When planning your story or novel, deciding on the point of view is critical before you start. Though you can change the point of view after you’ve begun writing, it makes it time consuming and confusing. Taking time to consider what will work for you and your story when structuring it will keep the reader grounded and help them understand who is telling the story.
A single POV or first person can be limiting, so character depth and development become critical. Your main character has to be compelling enough to take the reader through the entire story.
Third person multiple is the most popular POV because it offers the most variety. The reader learns what drives each of several characters, and the change helps keep the pace. Shifting POV broadens the scope of the story and gives it momentum.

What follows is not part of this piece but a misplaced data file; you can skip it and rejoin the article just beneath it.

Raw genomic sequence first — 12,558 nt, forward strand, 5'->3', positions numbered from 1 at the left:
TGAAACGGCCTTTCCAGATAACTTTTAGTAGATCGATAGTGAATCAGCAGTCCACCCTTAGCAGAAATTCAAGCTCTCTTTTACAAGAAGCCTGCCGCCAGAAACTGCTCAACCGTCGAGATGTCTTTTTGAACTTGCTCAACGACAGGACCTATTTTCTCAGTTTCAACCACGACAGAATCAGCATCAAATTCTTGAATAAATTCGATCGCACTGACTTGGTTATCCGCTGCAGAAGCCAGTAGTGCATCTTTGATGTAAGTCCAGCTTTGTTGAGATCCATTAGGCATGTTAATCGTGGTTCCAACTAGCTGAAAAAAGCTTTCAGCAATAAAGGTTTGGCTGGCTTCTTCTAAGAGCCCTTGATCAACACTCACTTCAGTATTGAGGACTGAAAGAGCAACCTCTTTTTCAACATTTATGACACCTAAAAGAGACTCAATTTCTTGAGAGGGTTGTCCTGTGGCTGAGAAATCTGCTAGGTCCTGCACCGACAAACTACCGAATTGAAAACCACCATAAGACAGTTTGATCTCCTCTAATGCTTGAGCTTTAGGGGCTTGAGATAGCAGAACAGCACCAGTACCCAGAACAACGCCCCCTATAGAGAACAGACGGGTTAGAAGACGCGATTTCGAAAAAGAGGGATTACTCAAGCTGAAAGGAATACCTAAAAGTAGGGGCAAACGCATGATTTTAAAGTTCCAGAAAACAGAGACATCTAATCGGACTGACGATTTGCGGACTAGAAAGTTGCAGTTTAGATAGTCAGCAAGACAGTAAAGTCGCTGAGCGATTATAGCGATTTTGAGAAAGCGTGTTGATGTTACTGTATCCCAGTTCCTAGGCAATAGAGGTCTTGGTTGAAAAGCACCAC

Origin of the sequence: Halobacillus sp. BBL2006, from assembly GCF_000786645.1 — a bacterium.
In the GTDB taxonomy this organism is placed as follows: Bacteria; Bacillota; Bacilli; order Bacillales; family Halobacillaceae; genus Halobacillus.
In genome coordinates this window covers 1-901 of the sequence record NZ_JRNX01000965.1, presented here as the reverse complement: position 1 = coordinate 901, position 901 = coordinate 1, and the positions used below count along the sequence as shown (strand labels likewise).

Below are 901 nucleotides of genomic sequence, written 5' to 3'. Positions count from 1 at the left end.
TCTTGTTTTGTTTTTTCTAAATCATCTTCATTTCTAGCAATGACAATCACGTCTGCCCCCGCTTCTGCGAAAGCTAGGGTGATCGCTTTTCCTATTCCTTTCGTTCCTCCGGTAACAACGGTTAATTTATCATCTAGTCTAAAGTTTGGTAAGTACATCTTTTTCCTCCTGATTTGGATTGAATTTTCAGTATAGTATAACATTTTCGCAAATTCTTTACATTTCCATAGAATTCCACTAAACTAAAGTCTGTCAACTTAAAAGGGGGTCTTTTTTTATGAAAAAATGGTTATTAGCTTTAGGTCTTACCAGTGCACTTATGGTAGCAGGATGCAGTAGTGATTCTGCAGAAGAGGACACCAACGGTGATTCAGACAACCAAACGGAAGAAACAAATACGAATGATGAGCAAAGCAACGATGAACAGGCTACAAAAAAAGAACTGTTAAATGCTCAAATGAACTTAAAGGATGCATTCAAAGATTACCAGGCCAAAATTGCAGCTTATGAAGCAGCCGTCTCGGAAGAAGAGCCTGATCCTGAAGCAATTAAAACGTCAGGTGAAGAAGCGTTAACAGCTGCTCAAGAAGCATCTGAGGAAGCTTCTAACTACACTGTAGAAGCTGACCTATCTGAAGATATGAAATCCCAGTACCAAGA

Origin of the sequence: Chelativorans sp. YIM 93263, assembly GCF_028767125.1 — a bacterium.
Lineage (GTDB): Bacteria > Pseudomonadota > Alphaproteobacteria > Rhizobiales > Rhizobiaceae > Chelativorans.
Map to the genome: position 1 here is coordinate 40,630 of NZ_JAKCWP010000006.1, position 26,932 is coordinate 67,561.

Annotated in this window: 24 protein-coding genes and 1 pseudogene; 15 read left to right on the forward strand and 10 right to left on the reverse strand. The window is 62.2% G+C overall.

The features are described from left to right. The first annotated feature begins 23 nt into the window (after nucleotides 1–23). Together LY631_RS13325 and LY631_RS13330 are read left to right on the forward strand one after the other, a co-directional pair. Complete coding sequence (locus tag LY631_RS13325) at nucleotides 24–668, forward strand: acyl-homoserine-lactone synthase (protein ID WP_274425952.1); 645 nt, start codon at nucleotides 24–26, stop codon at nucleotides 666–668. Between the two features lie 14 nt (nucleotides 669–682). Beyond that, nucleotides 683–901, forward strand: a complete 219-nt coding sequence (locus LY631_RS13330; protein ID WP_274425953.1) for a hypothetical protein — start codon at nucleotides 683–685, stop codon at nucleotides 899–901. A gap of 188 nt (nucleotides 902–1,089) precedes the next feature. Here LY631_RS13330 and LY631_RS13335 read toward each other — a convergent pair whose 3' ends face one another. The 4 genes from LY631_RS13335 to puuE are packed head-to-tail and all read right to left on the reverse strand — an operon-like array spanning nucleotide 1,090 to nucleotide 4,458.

It’s important to remember when you’re using multiple character POV’s, limit the number of characters in your story. Too many characters with separate POV’s can end up confusing the reader. Stick to one POV per scene and though there’s no rule about how long a particular scene should be for any character, do not switch back and forth too quickly. Head hopping is disorienting and can frustrate your readers.
Make sure your scene changes are distinct and that the story picks up where the last scene left off. If you do change POV within a scene, make sure the change is clear. You don’t want to lose the reader because they are trying to figure out when and where the characters are in relation to each other.
Keep your story focused and active. Adopting the view of more than one character does not eliminate the need to maintain pace. Give each character his own weight and each scene its own forward momentum.
Make sure each one of your characters is different enough so that the reader doesn’t confuse them. Technically this falls more under character building than POV, but it’s an important point to consider. Make sure your characters all have original, and distinct, traits.